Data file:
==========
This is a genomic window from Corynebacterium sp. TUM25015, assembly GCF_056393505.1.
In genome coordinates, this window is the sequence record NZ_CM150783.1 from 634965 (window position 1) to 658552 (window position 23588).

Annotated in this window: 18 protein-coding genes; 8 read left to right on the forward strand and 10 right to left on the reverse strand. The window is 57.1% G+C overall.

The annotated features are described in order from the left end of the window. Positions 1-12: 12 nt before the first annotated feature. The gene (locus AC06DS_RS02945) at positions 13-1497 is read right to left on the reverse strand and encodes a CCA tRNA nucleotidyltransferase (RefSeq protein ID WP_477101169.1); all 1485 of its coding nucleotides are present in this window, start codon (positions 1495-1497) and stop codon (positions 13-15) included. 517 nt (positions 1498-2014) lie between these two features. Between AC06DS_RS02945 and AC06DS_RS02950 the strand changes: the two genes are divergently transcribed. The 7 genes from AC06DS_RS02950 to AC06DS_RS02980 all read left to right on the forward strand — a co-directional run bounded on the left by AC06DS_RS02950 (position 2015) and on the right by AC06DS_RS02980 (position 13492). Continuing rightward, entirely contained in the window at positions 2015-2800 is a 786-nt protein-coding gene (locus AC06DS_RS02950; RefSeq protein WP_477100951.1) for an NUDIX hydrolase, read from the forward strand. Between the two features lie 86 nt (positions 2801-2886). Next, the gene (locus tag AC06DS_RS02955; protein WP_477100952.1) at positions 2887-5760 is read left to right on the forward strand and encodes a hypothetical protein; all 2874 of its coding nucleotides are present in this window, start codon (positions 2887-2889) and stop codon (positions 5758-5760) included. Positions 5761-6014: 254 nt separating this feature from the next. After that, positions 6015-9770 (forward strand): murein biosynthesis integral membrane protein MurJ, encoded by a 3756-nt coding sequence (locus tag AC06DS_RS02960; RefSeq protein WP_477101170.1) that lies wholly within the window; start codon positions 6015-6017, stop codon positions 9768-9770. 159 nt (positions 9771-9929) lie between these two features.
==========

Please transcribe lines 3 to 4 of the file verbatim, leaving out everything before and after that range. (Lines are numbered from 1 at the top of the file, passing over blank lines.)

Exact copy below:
Annotated in this window: 18 protein-coding genes; 8 read left to right on the forward strand and 10 right to left on the reverse strand. The window is 57.1% G+C overall.

The annotated features are described in order from the left end of the window. Positions 1-12: 12 nt before the first annotated feature. The gene (locus AC06DS_RS02945) at positions 13-1497 is read right to left on the reverse strand and encodes a CCA tRNA nucleotidyltransferase (RefSeq protein ID WP_477101169.1); all 1485 of its coding nucleotides are present in this window, start codon (positions 1495-1497) and stop codon (positions 13-15) included. 517 nt (positions 1498-2014) lie between these two features. Between AC06DS_RS02945 and AC06DS_RS02950 the strand changes: the two genes are divergently transcribed. The 7 genes from AC06DS_RS02950 to AC06DS_RS02980 all read left to right on the forward strand — a co-directional run bounded on the left by AC06DS_RS02950 (position 2015) and on the right by AC06DS_RS02980 (position 13492). Continuing rightward, entirely contained in the window at positions 2015-2800 is a 786-nt protein-coding gene (locus AC06DS_RS02950; RefSeq protein WP_477100951.1) for an NUDIX hydrolase, read from the forward strand. Between the two features lie 86 nt (positions 2801-2886). Next, the gene (locus tag AC06DS_RS02955; protein WP_477100952.1) at positions 2887-5760 is read left to right on the forward strand and encodes a hypothetical protein; all 2874 of its coding nucleotides are present in this window, start codon (positions 2887-2889) and stop codon (positions 5758-5760) included. Positions 5761-6014: 254 nt separating this feature from the next. After that, positions 6015-9770 (forward strand): murein biosynthesis integral membrane protein MurJ, encoded by a 3756-nt coding sequence (locus tag AC06DS_RS02960; RefSeq protein WP_477101170.1) that lies wholly within the window; start codon positions 6015-6017, stop codon positions 9768-9770. 159 nt (positions 9771-9929) lie between these two features.